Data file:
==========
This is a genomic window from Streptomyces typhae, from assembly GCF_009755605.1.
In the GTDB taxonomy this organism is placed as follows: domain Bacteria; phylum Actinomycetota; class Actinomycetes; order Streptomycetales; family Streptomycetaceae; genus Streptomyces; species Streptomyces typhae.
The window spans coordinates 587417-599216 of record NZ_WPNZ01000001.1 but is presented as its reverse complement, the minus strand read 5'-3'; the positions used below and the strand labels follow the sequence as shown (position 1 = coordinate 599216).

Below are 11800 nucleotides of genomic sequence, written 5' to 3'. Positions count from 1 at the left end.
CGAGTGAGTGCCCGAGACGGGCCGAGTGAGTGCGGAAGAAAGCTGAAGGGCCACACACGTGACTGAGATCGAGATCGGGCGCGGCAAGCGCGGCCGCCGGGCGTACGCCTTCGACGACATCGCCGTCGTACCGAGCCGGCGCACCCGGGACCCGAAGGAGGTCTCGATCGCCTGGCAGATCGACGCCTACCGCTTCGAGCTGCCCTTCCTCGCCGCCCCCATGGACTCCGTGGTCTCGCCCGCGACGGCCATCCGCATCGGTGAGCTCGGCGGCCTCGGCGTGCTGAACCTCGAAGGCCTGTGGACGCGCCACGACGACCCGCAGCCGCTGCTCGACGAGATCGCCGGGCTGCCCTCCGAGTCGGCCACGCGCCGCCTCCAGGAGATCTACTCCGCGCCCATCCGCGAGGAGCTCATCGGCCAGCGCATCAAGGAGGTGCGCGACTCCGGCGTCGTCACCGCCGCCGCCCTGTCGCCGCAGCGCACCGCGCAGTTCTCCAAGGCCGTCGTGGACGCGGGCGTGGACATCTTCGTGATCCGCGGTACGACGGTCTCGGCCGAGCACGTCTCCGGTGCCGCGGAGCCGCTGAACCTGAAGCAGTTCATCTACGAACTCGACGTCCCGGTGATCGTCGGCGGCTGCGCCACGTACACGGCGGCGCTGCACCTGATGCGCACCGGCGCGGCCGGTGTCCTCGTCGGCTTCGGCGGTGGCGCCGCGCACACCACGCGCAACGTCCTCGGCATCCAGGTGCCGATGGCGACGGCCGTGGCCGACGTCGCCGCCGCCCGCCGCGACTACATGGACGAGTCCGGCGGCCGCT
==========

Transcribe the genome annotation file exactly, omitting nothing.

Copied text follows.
This is a genomic window from Streptomyces typhae, from assembly GCF_009755605.1.
In the GTDB taxonomy this organism is placed as follows: domain Bacteria; phylum Actinomycetota; class Actinomycetes; order Streptomycetales; family Streptomycetaceae; genus Streptomyces; species Streptomyces typhae.
The window spans coordinates 587417-599216 of record NZ_WPNZ01000001.1 but is presented as its reverse complement, the minus strand read 5'-3'; the positions used below and the strand labels follow the sequence as shown (position 1 = coordinate 599216).

Below are 11800 nucleotides of genomic sequence, written 5' to 3'. Positions count from 1 at the left end.
CGAGTGAGTGCCCGAGACGGGCCGAGTGAGTGCGGAAGAAAGCTGAAGGGCCACACACGTGACTGAGATCGAGATCGGGCGCGGCAAGCGCGGCCGCCGGGCGTACGCCTTCGACGACATCGCCGTCGTACCGAGCCGGCGCACCCGGGACCCGAAGGAGGTCTCGATCGCCTGGCAGATCGACGCCTACCGCTTCGAGCTGCCCTTCCTCGCCGCCCCCATGGACTCCGTGGTCTCGCCCGCGACGGCCATCCGCATCGGTGAGCTCGGCGGCCTCGGCGTGCTGAACCTCGAAGGCCTGTGGACGCGCCACGACGACCCGCAGCCGCTGCTCGACGAGATCGCCGGGCTGCCCTCCGAGTCGGCCACGCGCCGCCTCCAGGAGATCTACTCCGCGCCCATCCGCGAGGAGCTCATCGGCCAGCGCATCAAGGAGGTGCGCGACTCCGGCGTCGTCACCGCCGCCGCCCTGTCGCCGCAGCGCACCGCGCAGTTCTCCAAGGCCGTCGTGGACGCGGGCGTGGACATCTTCGTGATCCGCGGTACGACGGTCTCGGCCGAGCACGTCTCCGGTGCCGCGGAGCCGCTGAACCTGAAGCAGTTCATCTACGAACTCGACGTCCCGGTGATCGTCGGCGGCTGCGCCACGTACACGGCGGCGCTGCACCTGATGCGCACCGGCGCGGCCGGTGTCCTCGTCGGCTTCGGCGGTGGCGCCGCGCACACCACGCGCAACGTCCTCGGCATCCAGGTGCCGATGGCGACGGCCGTGGCCGACGTCGCCGCCGCCCGCCGCGACTACATGGACGAGTCCGGCGGCCGCT